A Message from the Music Director
Thank you for joining us for these very special days and nights of music in Ojai. After two years of planning, we’ve somehow managed to gather dozens of my favorite artists: creative visionaries across generations, geographies, and histories, every one of them beyond category.
I am honored to be a featured composer and pianist throughout this Festival, but I’m even more pleased to report that it’s not all about me. You will find many other recurring themes over the weekend: improvisation and “real-time” music making; American experimentalism; radically inventive composer-performers; non-European musical systems; dialogue between the past and the present; collective struggles against racism and oppression; and central to all of this, the legacy of the Association for the Advancement of Creative Musicians (AACM).
You will recognize some performers and composers from past Festivals (Aruna Sairam, Tyshawn Sorey, Steven Schick, George Lewis, ICE), and you will meet others whose sounds are new to Ojai (Jen Shyu, Courtney Bryan, and myself). You will meet legendary elders (Zakir Hussain, Muhal Richard Abrams, and Roscoe Mitchell) and younger upstarts (Steve Lehman, Rudresh Mahanthappa, and Cory Smythe). You will hear state-of-the-art interpreters (Jennifer Koh, Brentano Quartet, Claire Chase, and Helga Davis) and wizardly real-time creators (Graham Haynes, Wadada Leo Smith, Nicole Mitchell, and Mark Shim). You will hear music as object—composed opuses, whether finished centuries ago or with ink still fresh—and you will hear music as process—the sonic choices of networks of actors moving in relation to each other and to their environment. And you might notice that—to some degree, every musical performance contains both of these elements.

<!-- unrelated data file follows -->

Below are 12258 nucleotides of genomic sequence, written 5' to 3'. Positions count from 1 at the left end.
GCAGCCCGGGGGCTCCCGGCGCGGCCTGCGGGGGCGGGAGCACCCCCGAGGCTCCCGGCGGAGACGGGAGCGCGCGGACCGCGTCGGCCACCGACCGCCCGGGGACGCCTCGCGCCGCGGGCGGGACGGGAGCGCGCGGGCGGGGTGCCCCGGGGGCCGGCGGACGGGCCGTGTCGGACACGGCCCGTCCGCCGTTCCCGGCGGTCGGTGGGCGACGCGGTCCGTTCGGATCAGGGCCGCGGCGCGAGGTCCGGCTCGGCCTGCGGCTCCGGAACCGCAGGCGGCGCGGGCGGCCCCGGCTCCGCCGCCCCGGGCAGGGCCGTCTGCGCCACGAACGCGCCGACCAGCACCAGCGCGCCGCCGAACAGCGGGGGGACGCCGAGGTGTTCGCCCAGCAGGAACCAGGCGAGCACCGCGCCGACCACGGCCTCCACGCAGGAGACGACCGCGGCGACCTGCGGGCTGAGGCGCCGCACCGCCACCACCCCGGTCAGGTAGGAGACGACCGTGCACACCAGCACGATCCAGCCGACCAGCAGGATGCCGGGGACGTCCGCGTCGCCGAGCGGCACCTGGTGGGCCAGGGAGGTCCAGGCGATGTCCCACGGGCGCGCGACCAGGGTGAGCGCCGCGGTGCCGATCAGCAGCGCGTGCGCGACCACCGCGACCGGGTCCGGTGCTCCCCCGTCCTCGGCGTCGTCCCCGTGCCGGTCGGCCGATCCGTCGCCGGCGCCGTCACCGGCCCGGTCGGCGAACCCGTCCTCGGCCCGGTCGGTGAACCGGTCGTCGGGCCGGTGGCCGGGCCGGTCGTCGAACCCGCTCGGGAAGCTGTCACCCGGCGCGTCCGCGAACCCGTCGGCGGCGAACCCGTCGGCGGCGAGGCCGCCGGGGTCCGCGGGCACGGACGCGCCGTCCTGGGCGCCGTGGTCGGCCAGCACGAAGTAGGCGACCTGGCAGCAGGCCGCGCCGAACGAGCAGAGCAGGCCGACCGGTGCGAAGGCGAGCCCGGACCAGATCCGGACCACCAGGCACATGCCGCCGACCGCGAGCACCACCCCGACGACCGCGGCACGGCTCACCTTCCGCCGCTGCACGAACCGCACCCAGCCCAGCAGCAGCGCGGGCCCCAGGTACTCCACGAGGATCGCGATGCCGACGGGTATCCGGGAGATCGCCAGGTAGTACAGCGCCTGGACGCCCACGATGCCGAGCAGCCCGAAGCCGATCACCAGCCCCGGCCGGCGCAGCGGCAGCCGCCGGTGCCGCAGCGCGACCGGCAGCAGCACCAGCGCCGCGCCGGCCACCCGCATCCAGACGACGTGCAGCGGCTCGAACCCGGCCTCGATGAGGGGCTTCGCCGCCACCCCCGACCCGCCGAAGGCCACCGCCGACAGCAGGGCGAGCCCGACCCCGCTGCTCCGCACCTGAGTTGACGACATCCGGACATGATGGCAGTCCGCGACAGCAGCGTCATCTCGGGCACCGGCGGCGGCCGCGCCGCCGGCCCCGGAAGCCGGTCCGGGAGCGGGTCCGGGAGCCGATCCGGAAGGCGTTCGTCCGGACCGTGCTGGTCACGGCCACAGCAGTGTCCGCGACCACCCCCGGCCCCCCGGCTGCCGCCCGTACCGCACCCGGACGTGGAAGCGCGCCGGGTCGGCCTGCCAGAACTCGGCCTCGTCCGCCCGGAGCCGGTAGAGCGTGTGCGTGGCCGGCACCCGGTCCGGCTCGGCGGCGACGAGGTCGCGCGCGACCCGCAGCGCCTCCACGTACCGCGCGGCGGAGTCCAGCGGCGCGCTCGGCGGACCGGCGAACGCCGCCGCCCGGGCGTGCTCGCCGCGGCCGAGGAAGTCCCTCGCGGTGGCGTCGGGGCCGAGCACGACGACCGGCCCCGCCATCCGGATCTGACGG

By now you’ve probably heard or read my suggestion that we should replace the word “genre” with “community”—a very different word, concerned not with styles, but with people. I realize that the latter has become a no-less-hackneyed term, wishful and forced, invoked too often. With this distinction I only meant to point out a simple truth about music: In listening to each other, we become connected. When done with patience and compassion, listening can elicit recognition of the other as a version of one’s own self. This kind of empathic listening shakes us out of our habitual role as musical “consumers,” by reminding us that music is the sound of human action, and not a disembodied substance. It de-centers “the composer” as the primary actor in music, and reorients us instead towards the shared present: being together in time. Empathic listening begins to bring all of us in, music makers and observers alike, towards a shared purpose.
Here we find common cause with Judith Butler’s Notes Toward a Performative Theory of Assembly, her recent far-reaching meditations on the politics inherent in the act of gathering. When we, as assembled bodies, are able to theorize a common purpose—to reflect upon ourselves, or to dream together, if you prefer—that is the moment that we become political; that is when we are first able to unite around something larger than the self, deeper than aesthetic enjoyment, more urgent than mere curiosity. In this sense, I would add, the moment we commit to empathetic listening, to hearing one another as fellow human beings, we immediately have the potential for not just community, but equality and justice, through direct action and collective transformation. And I am certain that such moments, such purposeful shared presence—a power stronger than itself—will emerge, here, this weekend, with and among each other.
So I thank you, once again, for assembling, and for listening.